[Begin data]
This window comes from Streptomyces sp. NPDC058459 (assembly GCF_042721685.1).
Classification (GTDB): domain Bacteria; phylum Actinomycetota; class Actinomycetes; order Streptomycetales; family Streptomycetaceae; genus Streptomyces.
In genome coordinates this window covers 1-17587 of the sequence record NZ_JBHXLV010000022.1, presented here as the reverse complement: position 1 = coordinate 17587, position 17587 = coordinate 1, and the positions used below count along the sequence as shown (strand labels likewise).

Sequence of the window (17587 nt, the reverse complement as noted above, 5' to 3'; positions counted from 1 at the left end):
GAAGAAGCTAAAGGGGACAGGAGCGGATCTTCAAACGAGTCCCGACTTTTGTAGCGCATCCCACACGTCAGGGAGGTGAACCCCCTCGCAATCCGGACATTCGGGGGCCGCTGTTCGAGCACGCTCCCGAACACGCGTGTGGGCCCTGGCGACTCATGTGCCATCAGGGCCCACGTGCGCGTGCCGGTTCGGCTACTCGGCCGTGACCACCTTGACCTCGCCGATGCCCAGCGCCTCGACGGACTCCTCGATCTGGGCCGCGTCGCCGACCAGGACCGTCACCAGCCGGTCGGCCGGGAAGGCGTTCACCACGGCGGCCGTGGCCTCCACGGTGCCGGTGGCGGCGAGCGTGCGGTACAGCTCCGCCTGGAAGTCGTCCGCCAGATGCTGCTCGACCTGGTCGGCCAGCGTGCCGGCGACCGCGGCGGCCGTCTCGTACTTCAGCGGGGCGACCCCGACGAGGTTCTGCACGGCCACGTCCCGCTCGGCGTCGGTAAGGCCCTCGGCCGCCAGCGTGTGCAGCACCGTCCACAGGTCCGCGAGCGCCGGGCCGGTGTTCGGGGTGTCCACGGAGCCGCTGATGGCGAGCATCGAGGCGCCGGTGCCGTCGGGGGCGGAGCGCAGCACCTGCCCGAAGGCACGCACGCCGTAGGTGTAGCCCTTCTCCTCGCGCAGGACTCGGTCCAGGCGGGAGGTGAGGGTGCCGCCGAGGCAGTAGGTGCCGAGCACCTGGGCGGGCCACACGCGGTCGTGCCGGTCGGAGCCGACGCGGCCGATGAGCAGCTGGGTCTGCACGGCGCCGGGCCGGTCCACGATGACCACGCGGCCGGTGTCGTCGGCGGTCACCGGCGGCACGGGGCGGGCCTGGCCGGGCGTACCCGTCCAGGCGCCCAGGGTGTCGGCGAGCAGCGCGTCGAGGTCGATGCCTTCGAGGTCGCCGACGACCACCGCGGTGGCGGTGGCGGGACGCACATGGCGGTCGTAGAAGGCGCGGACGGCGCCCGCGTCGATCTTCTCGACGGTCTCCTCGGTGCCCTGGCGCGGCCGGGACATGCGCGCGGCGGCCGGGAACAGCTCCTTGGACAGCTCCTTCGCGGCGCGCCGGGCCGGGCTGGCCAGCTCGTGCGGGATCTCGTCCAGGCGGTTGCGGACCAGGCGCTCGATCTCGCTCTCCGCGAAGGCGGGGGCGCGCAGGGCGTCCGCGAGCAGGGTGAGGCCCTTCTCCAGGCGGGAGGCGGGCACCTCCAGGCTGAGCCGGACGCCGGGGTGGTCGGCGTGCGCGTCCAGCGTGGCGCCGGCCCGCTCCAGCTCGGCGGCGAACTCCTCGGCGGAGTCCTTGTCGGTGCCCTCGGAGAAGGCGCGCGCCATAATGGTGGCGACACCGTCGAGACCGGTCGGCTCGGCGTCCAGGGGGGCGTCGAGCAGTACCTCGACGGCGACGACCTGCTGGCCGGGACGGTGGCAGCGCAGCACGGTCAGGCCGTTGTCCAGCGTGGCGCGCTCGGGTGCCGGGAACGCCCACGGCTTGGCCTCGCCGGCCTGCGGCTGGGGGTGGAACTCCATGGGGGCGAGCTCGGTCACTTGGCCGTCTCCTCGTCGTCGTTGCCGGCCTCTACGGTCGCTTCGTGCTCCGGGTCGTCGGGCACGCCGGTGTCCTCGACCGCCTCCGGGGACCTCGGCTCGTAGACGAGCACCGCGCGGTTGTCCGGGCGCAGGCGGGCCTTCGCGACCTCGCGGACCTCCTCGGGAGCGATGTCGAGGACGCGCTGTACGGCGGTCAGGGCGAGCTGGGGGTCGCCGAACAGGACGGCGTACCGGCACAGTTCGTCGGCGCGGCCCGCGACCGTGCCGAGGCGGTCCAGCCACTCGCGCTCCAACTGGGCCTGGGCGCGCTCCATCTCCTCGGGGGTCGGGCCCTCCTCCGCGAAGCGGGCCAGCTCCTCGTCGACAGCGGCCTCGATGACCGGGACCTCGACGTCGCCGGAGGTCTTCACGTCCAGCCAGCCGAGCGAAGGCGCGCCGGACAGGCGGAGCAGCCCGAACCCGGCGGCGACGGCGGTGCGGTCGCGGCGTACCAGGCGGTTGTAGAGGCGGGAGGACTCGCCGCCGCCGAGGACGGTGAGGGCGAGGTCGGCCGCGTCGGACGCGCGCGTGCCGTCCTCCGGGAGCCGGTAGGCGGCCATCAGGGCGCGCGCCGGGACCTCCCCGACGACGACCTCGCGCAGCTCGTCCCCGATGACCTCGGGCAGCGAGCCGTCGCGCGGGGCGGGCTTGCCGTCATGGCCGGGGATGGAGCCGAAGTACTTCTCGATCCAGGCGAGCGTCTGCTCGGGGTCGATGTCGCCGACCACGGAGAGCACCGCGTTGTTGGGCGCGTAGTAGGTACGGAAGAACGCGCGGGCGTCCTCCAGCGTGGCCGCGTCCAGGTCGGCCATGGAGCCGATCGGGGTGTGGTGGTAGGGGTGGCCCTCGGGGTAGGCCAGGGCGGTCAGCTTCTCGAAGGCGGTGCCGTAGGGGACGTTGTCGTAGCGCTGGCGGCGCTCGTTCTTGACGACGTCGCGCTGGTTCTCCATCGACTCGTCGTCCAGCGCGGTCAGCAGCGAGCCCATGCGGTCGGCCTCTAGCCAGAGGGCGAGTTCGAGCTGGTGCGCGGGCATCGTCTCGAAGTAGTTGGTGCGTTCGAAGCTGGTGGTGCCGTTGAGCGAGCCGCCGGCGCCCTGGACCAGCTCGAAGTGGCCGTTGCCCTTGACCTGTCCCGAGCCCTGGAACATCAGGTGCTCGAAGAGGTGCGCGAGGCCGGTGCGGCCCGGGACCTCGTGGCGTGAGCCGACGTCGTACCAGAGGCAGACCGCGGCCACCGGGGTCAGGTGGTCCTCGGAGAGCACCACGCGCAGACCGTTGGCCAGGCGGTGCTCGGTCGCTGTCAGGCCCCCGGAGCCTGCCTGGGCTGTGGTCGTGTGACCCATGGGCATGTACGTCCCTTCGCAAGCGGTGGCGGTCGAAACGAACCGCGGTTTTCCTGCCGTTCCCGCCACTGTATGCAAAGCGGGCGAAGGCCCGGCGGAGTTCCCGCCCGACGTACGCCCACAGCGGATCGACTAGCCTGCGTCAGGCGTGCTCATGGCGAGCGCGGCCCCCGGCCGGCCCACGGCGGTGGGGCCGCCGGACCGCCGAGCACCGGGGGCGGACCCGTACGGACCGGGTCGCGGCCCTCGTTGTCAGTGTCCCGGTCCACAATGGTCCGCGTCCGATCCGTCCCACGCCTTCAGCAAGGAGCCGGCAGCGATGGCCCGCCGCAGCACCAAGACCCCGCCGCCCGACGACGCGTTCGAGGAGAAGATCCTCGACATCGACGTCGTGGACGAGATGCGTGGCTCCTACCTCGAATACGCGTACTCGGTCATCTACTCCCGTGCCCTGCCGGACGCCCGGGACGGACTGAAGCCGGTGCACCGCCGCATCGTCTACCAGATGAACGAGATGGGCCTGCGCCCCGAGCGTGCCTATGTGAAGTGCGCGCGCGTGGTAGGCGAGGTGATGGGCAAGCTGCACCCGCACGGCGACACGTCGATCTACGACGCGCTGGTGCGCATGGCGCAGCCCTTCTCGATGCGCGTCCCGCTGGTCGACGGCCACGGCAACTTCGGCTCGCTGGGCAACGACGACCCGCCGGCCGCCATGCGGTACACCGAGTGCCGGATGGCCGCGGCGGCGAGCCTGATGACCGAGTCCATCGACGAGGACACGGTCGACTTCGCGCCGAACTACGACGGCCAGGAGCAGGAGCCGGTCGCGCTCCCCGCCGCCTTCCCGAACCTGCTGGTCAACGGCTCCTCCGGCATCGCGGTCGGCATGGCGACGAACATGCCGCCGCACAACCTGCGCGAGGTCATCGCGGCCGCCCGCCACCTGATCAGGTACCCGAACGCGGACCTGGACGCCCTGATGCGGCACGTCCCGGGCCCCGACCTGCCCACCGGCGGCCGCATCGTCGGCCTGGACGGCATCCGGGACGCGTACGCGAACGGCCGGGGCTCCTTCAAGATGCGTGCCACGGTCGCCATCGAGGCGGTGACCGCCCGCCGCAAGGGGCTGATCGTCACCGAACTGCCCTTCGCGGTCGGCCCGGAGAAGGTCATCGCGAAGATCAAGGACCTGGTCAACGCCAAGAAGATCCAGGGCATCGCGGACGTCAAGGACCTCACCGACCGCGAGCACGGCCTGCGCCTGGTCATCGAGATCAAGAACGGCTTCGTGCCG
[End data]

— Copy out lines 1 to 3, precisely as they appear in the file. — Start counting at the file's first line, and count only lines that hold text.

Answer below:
This window comes from Streptomyces sp. NPDC058459 (assembly GCF_042721685.1).
Classification (GTDB): domain Bacteria; phylum Actinomycetota; class Actinomycetes; order Streptomycetales; family Streptomycetaceae; genus Streptomyces.
In genome coordinates this window covers 1-17587 of the sequence record NZ_JBHXLV010000022.1, presented here as the reverse complement: position 1 = coordinate 17587, position 17587 = coordinate 1, and the positions used below count along the sequence as shown (strand labels likewise).